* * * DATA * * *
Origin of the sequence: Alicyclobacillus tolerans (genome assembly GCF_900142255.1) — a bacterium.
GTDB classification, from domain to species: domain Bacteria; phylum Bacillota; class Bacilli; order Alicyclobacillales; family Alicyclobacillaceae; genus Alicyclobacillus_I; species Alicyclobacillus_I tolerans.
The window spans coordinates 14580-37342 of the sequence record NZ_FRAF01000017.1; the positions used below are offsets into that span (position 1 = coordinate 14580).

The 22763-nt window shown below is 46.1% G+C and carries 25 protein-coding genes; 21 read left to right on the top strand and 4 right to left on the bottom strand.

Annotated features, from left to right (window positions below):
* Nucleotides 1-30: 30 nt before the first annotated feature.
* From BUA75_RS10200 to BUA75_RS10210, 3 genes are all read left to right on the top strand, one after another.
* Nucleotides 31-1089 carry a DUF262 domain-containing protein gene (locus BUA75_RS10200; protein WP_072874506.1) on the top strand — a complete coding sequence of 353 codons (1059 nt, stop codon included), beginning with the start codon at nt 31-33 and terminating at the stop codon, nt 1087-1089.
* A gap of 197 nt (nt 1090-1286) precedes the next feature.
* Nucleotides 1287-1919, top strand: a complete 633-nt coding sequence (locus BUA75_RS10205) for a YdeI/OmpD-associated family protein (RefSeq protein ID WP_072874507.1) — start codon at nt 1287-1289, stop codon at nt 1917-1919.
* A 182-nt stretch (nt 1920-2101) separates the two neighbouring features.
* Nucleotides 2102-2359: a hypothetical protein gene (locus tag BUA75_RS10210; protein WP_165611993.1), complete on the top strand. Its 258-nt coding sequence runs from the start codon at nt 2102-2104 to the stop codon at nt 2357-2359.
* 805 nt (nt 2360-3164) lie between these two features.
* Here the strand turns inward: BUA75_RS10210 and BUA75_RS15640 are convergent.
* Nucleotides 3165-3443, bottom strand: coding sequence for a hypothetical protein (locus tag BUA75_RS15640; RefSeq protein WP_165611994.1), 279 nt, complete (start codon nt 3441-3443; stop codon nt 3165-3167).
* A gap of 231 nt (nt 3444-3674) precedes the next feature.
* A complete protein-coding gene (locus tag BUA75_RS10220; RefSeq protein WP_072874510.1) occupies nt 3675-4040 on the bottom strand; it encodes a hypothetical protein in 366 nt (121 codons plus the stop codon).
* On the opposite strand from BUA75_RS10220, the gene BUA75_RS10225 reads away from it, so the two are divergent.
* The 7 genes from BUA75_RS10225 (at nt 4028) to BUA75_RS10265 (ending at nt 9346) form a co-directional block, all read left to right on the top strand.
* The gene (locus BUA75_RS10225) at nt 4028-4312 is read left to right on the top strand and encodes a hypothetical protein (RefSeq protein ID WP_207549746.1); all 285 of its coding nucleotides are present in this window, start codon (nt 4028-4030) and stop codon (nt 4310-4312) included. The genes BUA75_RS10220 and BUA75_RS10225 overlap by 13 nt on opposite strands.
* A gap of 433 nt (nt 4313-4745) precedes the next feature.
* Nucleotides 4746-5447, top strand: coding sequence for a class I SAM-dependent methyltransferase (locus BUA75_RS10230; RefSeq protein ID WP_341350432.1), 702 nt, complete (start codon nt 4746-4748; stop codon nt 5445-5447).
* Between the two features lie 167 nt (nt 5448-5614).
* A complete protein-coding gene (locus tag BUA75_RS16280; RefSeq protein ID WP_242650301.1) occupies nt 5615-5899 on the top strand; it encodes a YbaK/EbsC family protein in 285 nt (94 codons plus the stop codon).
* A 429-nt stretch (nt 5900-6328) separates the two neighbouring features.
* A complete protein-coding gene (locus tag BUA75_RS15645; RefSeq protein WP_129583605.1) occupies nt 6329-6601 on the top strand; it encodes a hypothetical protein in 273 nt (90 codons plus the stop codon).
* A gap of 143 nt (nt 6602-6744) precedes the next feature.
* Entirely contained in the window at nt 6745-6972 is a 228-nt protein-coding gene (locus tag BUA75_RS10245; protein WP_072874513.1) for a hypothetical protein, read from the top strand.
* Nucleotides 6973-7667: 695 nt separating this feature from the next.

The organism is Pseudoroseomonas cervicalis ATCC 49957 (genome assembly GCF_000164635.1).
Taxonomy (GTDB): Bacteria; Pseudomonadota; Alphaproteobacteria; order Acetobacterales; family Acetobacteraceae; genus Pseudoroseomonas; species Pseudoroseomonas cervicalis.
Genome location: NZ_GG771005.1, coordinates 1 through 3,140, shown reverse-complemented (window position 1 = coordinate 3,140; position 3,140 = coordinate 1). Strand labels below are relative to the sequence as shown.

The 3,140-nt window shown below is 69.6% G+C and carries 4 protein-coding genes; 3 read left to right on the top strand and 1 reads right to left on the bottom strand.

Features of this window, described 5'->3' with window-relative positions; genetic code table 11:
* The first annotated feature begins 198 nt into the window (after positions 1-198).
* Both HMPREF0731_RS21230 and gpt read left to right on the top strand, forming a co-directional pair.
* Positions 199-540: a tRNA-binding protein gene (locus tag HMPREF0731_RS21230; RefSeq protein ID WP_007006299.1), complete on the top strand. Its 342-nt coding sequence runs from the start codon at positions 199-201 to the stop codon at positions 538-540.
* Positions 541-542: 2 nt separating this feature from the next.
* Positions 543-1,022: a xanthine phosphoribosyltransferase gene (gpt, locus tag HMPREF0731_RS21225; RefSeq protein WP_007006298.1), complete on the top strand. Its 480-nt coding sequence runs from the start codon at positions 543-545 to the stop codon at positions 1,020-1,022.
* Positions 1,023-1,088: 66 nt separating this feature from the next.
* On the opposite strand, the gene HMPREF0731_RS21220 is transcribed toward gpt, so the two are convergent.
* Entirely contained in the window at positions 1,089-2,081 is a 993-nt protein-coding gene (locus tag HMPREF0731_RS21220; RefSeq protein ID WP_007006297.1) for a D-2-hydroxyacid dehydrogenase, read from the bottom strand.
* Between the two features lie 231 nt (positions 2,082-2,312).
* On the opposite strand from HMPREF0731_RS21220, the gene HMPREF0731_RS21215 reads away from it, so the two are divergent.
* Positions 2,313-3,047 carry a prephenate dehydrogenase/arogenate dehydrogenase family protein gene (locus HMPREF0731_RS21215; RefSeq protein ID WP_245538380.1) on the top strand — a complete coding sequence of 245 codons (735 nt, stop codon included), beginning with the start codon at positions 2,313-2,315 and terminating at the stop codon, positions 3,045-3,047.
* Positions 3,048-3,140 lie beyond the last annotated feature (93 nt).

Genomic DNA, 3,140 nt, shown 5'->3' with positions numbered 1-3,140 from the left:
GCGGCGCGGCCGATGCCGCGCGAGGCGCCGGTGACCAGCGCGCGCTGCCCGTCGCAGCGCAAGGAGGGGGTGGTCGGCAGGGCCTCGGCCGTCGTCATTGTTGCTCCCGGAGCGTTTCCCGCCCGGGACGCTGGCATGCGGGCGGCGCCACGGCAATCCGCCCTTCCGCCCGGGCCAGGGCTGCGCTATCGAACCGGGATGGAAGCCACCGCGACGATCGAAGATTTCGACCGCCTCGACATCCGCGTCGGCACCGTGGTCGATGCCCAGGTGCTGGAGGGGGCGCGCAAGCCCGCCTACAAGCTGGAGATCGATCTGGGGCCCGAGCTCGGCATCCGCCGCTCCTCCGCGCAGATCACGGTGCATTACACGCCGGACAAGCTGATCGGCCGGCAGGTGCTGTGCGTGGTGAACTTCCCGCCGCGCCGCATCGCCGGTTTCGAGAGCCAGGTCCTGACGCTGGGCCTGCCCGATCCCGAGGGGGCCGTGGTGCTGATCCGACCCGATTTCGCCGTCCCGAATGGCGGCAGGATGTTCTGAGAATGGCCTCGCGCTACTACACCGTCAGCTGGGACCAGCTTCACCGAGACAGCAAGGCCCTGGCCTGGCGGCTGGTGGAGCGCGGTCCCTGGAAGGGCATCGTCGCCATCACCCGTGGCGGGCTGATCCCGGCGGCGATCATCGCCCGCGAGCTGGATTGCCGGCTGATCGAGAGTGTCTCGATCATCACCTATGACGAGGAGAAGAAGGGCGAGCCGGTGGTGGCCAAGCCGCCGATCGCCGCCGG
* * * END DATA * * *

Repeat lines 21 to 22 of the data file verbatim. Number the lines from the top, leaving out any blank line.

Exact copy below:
* A gap of 433 nt (nt 4313-4745) precedes the next feature.
* Nucleotides 4746-5447, top strand: coding sequence for a class I SAM-dependent methyltransferase (locus BUA75_RS10230; RefSeq protein ID WP_341350432.1), 702 nt, complete (start codon nt 4746-4748; stop codon nt 5445-5447).